As more than 100 Haitian evangelicals danced and sang on Easter Sunday, the floor caved in at their makeshift church north of Paris. The deaths of a 6-year-old girl and 47-year-old woman who fell through the second story of the rented house in Stains were a tragic sign that Christian gatherings have outgrown available space in the secular French capital.
"Many immigrants that come from French islands and territories are fervent in their religious expression," said Gilbert Bilezikian, a pastor and former Wheaton College professor born and educated in France. "[They] cannot gather without making a lot of noise, so it is difficult to find places to meet."
Of the nation's 1.6 million Protestants, 460,000 now identify as evangelicals amid heavy immigration from Francophone nations. Last year, their churches nearly tripled from 769 to 2,068, according to the French National Council of Evangelical Churches (CNEF).
However, cash-strapped congregations—immigrant or otherwise—are having difficulty finding worship space that meets safety standards.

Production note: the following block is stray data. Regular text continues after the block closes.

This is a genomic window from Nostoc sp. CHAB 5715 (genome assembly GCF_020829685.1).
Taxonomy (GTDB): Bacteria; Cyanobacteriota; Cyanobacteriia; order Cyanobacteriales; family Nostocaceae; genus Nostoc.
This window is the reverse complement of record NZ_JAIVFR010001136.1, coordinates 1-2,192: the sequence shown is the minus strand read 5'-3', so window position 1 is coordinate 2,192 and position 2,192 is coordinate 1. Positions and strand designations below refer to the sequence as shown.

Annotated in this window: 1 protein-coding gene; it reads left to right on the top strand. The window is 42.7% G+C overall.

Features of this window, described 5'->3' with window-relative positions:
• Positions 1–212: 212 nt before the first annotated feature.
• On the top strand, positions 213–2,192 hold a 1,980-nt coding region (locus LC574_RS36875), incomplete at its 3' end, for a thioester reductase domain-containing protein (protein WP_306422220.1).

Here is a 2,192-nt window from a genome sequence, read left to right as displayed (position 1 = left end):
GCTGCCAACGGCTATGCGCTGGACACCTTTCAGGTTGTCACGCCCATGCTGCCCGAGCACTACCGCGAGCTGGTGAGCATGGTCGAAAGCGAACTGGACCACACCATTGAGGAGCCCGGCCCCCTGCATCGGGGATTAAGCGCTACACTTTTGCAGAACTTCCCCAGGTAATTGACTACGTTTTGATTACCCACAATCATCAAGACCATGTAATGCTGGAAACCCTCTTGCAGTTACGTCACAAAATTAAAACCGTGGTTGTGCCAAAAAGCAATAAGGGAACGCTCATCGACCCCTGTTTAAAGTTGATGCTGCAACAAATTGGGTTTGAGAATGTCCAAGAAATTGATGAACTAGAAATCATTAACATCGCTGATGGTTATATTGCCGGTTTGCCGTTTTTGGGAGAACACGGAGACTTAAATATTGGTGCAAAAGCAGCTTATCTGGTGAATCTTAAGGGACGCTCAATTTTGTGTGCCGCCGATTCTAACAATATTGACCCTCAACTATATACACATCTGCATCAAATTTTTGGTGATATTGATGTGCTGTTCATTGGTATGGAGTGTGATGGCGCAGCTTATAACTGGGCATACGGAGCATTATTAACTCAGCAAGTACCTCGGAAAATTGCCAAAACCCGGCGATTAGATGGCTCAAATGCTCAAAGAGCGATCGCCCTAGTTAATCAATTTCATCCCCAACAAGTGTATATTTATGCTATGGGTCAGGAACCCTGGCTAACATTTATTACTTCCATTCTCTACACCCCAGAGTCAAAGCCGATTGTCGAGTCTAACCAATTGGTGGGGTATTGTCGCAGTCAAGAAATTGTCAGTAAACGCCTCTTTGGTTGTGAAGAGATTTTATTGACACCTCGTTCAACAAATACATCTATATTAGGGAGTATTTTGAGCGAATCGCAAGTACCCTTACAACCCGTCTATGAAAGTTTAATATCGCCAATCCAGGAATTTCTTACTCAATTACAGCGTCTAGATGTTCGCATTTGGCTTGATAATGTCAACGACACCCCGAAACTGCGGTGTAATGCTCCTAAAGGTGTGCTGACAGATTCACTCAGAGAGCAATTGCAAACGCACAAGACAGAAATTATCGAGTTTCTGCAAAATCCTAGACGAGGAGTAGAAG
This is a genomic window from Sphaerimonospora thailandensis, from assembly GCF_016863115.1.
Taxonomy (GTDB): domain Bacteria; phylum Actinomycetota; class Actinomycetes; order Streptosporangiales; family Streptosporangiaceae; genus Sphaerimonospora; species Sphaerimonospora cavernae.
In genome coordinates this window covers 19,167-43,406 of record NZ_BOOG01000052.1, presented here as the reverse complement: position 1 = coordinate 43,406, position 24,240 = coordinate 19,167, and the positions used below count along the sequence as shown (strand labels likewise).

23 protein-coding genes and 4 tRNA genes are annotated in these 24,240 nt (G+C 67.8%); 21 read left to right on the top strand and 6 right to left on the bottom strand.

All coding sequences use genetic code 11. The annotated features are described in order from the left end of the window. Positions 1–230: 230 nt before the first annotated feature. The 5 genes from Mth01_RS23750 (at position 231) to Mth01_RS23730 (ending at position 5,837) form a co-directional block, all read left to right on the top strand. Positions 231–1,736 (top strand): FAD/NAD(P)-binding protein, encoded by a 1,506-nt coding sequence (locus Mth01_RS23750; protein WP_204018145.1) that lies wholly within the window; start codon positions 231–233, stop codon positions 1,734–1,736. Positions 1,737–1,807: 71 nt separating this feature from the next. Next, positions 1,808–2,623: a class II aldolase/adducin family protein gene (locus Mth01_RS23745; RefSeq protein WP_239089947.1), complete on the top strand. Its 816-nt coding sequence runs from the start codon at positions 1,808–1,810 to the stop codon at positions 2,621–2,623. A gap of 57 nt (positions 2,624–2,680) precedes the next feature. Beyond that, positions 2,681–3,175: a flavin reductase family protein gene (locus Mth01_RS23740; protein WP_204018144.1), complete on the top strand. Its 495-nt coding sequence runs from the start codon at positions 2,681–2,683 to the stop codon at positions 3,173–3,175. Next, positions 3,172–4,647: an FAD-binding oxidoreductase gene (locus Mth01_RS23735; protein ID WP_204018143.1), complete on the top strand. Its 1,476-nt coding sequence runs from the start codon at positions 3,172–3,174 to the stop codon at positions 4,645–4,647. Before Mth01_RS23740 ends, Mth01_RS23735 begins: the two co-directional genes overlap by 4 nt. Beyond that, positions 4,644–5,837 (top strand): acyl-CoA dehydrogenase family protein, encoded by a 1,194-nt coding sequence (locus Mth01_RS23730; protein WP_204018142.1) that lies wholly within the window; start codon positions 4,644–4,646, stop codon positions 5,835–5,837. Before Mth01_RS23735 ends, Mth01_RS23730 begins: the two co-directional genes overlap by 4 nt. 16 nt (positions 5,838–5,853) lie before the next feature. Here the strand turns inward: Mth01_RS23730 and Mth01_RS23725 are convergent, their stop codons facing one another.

"Space is a very hard thing to find over here, and is very expensive," said Lorenzo Monge, founder and lead pastor of the Église de la Brie, a young church just east of Paris.
Thus many churches "outlaw themselves" by illegally worshiping in unsafe buildings, says Christian Willi, publisher of French magazine Christianity Today (unrelated to CT). "This [trend] is a real problem."
The problem lies in poor relationships with local authorities, according to CNEF. "Free exercise of religion … is hampered if evangelical communities do not have access to suitable premises," states the group.
Meanwhile, many historic chapels with soaring steeples and gothic architecture are being demolished for lack of attendance amid rising upkeep and restoration costs.
Some historic churches rent their space. But the available time slots are no longer sufficient. Willi mentions a legislative proposal that churches be given special long-term leases in order to purchase property cheaply and pay its full value off over time.
CNEF, which represents approximately 75 percent of France's evangelicals, hopes to rectify the situation by promoting dialogue between churches and local authorities.
One case study: Monge, who took a part-time job with an IT company in order to connect with local leaders. "We [now] have a very good relationship with all of the mayors around."
After meeting for 18 months in places ranging from a Catholic presbytery to a city reception hall, the Église de la Brie recently succeeded in buying a warehouse to host services for its 140 congregants.
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